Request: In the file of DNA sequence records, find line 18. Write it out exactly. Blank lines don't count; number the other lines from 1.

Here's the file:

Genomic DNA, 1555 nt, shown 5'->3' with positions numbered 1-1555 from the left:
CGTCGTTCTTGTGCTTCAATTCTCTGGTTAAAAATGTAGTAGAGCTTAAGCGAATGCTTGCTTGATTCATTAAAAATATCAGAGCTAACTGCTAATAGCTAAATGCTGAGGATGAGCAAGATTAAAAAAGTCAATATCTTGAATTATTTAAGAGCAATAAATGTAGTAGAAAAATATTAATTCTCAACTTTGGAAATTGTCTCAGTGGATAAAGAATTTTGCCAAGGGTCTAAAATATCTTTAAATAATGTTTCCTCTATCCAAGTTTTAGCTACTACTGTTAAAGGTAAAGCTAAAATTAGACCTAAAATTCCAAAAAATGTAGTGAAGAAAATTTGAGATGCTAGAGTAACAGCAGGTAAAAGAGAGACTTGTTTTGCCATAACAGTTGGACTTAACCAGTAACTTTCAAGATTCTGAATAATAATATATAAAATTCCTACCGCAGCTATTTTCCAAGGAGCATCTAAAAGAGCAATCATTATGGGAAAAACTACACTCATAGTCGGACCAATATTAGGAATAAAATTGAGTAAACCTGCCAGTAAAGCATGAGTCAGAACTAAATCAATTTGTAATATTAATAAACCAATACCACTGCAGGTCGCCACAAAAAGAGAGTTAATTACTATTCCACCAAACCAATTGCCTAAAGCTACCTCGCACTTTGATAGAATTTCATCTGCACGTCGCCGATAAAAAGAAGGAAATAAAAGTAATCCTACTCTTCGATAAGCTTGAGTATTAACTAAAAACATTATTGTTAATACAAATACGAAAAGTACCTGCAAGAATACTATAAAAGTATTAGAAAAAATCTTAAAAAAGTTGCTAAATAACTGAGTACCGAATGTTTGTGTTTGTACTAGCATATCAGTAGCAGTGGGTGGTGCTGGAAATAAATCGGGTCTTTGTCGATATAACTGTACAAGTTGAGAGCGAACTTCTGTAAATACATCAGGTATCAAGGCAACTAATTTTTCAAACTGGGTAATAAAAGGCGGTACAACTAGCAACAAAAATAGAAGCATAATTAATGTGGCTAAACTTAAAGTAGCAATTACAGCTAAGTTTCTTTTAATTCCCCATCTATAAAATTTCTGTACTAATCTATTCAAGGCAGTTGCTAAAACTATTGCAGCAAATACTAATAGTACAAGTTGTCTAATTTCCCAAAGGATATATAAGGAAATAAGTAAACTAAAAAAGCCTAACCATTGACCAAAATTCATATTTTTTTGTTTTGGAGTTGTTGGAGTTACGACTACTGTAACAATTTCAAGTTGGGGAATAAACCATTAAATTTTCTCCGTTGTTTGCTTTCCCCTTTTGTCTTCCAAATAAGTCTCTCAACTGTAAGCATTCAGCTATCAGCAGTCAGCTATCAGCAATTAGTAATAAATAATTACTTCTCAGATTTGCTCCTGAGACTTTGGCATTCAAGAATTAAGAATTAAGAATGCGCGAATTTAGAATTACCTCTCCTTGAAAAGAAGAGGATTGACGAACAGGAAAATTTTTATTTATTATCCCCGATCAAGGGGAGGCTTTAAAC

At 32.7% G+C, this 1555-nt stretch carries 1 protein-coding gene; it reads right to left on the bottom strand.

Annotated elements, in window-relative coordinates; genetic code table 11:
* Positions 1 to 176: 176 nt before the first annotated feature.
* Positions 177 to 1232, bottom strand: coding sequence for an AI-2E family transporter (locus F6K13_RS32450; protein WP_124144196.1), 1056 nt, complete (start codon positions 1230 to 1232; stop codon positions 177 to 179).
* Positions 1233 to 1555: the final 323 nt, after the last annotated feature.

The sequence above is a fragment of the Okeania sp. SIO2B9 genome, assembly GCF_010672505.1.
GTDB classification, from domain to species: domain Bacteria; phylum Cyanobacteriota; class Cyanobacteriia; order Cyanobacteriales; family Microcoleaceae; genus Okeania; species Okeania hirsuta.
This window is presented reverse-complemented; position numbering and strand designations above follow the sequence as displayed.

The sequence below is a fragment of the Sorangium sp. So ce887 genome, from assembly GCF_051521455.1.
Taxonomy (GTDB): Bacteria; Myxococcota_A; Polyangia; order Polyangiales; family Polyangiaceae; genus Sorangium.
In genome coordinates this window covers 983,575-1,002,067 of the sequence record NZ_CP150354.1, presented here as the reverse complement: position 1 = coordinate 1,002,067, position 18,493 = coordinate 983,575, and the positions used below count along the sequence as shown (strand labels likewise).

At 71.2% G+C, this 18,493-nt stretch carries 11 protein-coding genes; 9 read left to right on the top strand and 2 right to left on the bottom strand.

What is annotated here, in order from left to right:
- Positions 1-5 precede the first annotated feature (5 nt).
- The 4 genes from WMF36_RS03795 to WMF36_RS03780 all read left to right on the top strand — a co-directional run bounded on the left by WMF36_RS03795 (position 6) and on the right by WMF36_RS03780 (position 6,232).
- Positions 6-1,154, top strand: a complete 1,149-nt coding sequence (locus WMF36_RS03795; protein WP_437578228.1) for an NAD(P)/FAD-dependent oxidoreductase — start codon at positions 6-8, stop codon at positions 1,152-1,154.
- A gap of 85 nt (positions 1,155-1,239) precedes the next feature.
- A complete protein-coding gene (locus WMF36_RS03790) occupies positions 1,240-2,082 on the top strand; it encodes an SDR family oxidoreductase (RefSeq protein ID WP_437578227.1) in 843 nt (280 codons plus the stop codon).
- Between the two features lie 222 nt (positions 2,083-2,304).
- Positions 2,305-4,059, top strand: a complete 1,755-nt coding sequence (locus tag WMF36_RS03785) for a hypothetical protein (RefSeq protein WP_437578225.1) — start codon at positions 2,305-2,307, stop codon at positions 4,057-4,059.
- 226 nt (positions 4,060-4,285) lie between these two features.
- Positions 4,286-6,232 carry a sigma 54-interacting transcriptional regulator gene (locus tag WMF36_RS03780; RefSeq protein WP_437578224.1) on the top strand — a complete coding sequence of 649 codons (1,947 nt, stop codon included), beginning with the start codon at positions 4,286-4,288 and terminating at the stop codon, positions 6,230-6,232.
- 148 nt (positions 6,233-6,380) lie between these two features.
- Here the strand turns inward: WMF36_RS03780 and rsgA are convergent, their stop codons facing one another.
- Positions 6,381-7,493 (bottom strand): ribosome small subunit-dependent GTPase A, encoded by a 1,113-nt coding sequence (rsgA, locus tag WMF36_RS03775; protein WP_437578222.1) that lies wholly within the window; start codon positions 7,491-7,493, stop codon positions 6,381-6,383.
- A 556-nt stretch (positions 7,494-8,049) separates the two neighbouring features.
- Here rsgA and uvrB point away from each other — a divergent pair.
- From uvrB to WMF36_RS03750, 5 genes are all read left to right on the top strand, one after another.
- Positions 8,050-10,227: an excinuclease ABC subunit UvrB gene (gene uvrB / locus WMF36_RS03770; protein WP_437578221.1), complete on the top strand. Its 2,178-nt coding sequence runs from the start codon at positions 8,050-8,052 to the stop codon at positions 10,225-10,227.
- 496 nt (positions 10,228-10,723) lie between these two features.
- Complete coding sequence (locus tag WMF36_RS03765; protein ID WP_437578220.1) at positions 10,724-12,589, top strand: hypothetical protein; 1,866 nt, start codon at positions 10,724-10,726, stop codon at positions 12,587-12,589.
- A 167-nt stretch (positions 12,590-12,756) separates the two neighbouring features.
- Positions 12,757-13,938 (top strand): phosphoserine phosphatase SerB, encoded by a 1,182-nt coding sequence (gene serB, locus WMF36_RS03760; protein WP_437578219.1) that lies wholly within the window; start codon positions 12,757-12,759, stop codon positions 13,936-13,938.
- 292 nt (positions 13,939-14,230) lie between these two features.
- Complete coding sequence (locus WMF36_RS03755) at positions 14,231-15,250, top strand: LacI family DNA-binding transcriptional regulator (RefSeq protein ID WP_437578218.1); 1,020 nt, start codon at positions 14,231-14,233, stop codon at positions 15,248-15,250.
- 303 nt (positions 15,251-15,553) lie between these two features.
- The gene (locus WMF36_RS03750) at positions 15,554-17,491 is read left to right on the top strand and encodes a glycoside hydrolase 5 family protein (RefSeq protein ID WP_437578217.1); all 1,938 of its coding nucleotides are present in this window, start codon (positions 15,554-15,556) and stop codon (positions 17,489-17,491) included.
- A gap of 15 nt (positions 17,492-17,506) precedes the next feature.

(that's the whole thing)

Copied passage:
- Positions 6-1,154, top strand: a complete 1,149-nt coding sequence (locus WMF36_RS03795; protein WP_437578228.1) for an NAD(P)/FAD-dependent oxidoreductase — start codon at positions 6-8, stop codon at positions 1,152-1,154.